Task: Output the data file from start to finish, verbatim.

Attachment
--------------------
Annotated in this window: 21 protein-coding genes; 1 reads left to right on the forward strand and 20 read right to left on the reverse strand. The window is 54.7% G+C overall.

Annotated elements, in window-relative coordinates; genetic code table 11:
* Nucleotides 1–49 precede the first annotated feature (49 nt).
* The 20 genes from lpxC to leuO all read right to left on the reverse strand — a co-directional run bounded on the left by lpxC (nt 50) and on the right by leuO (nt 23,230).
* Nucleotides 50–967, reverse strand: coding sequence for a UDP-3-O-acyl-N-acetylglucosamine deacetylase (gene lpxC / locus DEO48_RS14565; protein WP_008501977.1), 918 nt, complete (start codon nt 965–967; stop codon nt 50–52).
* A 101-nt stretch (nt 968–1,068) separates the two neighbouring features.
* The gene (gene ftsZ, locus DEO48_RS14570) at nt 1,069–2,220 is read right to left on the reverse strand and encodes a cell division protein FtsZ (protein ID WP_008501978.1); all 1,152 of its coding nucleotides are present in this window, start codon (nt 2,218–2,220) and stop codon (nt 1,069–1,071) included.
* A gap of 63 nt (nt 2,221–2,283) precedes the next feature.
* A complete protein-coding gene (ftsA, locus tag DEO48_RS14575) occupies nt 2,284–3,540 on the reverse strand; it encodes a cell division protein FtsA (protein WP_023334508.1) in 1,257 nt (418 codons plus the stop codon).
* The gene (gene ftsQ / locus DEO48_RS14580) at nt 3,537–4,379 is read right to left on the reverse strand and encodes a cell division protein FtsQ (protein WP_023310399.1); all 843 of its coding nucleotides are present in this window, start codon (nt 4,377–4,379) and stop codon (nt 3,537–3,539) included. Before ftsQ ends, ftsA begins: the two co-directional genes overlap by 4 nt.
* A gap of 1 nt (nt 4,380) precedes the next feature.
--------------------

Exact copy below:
Annotated in this window: 21 protein-coding genes; 1 reads left to right on the forward strand and 20 read right to left on the reverse strand. The window is 54.7% G+C overall.

Annotated elements, in window-relative coordinates; genetic code table 11:
* Nucleotides 1–49 precede the first annotated feature (49 nt).
* The 20 genes from lpxC to leuO all read right to left on the reverse strand — a co-directional run bounded on the left by lpxC (nt 50) and on the right by leuO (nt 23,230).
* Nucleotides 50–967, reverse strand: coding sequence for a UDP-3-O-acyl-N-acetylglucosamine deacetylase (gene lpxC / locus DEO48_RS14565; protein WP_008501977.1), 918 nt, complete (start codon nt 965–967; stop codon nt 50–52).
* A 101-nt stretch (nt 968–1,068) separates the two neighbouring features.
* The gene (gene ftsZ, locus DEO48_RS14570) at nt 1,069–2,220 is read right to left on the reverse strand and encodes a cell division protein FtsZ (protein ID WP_008501978.1); all 1,152 of its coding nucleotides are present in this window, start codon (nt 2,218–2,220) and stop codon (nt 1,069–1,071) included.
* A gap of 63 nt (nt 2,221–2,283) precedes the next feature.
* A complete protein-coding gene (ftsA, locus tag DEO48_RS14575) occupies nt 2,284–3,540 on the reverse strand; it encodes a cell division protein FtsA (protein WP_023334508.1) in 1,257 nt (418 codons plus the stop codon).
* The gene (gene ftsQ / locus DEO48_RS14580) at nt 3,537–4,379 is read right to left on the reverse strand and encodes a cell division protein FtsQ (protein WP_023310399.1); all 843 of its coding nucleotides are present in this window, start codon (nt 4,377–4,379) and stop codon (nt 3,537–3,539) included. Before ftsQ ends, ftsA begins: the two co-directional genes overlap by 4 nt.
* A gap of 1 nt (nt 4,380) precedes the next feature.